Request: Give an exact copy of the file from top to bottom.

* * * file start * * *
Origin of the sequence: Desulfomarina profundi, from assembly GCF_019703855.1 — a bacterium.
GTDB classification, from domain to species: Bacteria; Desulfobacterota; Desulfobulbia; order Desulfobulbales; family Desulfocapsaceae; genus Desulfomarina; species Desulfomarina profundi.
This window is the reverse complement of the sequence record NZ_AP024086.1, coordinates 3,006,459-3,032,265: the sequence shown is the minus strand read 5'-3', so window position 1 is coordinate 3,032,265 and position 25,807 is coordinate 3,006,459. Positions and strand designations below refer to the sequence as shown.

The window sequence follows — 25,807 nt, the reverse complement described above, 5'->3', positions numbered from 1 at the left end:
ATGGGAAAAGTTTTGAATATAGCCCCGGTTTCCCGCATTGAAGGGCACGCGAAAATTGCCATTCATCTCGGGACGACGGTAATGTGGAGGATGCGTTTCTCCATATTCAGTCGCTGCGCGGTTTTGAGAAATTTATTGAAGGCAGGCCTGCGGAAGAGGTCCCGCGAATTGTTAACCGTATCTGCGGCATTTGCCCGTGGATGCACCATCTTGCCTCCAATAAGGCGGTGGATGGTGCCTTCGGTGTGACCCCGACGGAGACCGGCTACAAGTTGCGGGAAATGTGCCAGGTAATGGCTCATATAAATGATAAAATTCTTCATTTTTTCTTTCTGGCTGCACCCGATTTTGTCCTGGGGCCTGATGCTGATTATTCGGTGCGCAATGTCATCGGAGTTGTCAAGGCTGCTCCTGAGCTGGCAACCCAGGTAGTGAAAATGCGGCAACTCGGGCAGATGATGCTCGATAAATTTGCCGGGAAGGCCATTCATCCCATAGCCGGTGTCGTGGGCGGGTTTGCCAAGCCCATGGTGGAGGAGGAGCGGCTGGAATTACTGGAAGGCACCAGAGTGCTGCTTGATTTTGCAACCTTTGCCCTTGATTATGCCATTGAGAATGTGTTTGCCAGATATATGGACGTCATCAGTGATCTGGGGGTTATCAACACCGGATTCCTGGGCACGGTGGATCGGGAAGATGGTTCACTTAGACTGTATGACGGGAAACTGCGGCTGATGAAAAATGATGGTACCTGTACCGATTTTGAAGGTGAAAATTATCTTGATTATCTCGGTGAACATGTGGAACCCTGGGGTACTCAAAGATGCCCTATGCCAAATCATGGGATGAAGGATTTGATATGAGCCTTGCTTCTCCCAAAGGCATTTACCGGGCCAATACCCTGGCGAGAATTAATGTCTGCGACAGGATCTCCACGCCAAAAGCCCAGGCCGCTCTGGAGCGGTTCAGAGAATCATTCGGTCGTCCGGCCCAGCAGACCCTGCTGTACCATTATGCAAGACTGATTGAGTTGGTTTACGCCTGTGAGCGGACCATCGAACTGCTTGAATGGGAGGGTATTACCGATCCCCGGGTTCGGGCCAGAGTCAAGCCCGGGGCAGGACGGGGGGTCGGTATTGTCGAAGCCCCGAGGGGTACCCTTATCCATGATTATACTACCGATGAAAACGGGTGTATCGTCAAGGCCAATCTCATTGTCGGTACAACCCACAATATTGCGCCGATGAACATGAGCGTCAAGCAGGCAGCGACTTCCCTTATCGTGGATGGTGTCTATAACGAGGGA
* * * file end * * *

Origin of the sequence: Desulfomarina profundi, from assembly GCF_019703855.1 — a bacterium.
GTDB classification, from domain to species: Bacteria; Desulfobacterota; Desulfobulbia; order Desulfobulbales; family Desulfocapsaceae; genus Desulfomarina; species Desulfomarina profundi.
This window is the reverse complement of the sequence record NZ_AP024086.1, coordinates 3,006,459-3,032,265: the sequence shown is the minus strand read 5'-3', so window position 1 is coordinate 3,032,265 and position 25,807 is coordinate 3,006,459. Positions and strand designations below refer to the sequence as shown.

The window sequence follows — 25,807 nt, the reverse complement described above, 5'->3', positions numbered from 1 at the left end:
ATGGGAAAAGTTTTGAATATAGCCCCGGTTTCCCGCATTGAAGGGCACGCGAAAATTGCCATTCATCTCGGGACGACGGTAATGTGGAGGATGCGTTTCTCCATATTCAGTCGCTGCGCGGTTTTGAGAAATTTATTGAAGGCAGGCCTGCGGAAGAGGTCCCGCGAATTGTTAACCGTATCTGCGGCATTTGCCCGTGGATGCACCATCTTGCCTCCAATAAGGCGGTGGATGGTGCCTTCGGTGTGACCCCGACGGAGACCGGCTACAAGTTGCGGGAAATGTGCCAGGTAATGGCTCATATAAATGATAAAATTCTTCATTTTTTCTTTCTGGCTGCACCCGATTTTGTCCTGGGGCCTGATGCTGATTATTCGGTGCGCAATGTCATCGGAGTTGTCAAGGCTGCTCCTGAGCTGGCAACCCAGGTAGTGAAAATGCGGCAACTCGGGCAGATGATGCTCGATAAATTTGCCGGGAAGGCCATTCATCCCATAGCCGGTGTCGTGGGCGGGTTTGCCAAGCCCATGGTGGAGGAGGAGCGGCTGGAATTACTGGAAGGCACCAGAGTGCTGCTTGATTTTGCAACCTTTGCCCTTGATTATGCCATTGAGAATGTGTTTGCCAGATATATGGACGTCATCAGTGATCTGGGGGTTATCAACACCGGATTCCTGGGCACGGTGGATCGGGAAGATGGTTCACTTAGACTGTATGACGGGAAACTGCGGCTGATGAAAAATGATGGTACCTGTACCGATTTTGAAGGTGAAAATTATCTTGATTATCTCGGTGAACATGTGGAACCCTGGGGTACTCAAAGATGCCCTATGCCAAATCATGGGATGAAGGATTTGATATGAGCCTTGCTTCTCCCAAAGGCATTTACCGGGCCAATACCCTGGCGAGAATTAATGTCTGCGACAGGATCTCCACGCCAAAAGCCCAGGCCGCTCTGGAGCGGTTCAGAGAATCATTCGGTCGTCCGGCCCAGCAGACCCTGCTGTACCATTATGCAAGACTGATTGAGTTGGTTTACGCCTGTGAGCGGACCATCGAACTGCTTGAATGGGAGGGTATTACCGATCCCCGGGTTCGGGCCAGAGTCAAGCCCGGGGCAGGACGGGGGGTCGGTATTGTCGAAGCCCCGAGGGGTACCCTTATCCATGATTATACTACCGATGAAAACGGGTGTATCGTCAAGGCCAATCTCATTGTCGGTACAACCCACAATATTGCGCCGATGAACATGAGCGTCAAGCAGGCAGCGACTTCCCTTATCGTGGATGGTGTCTATAACGAGGGA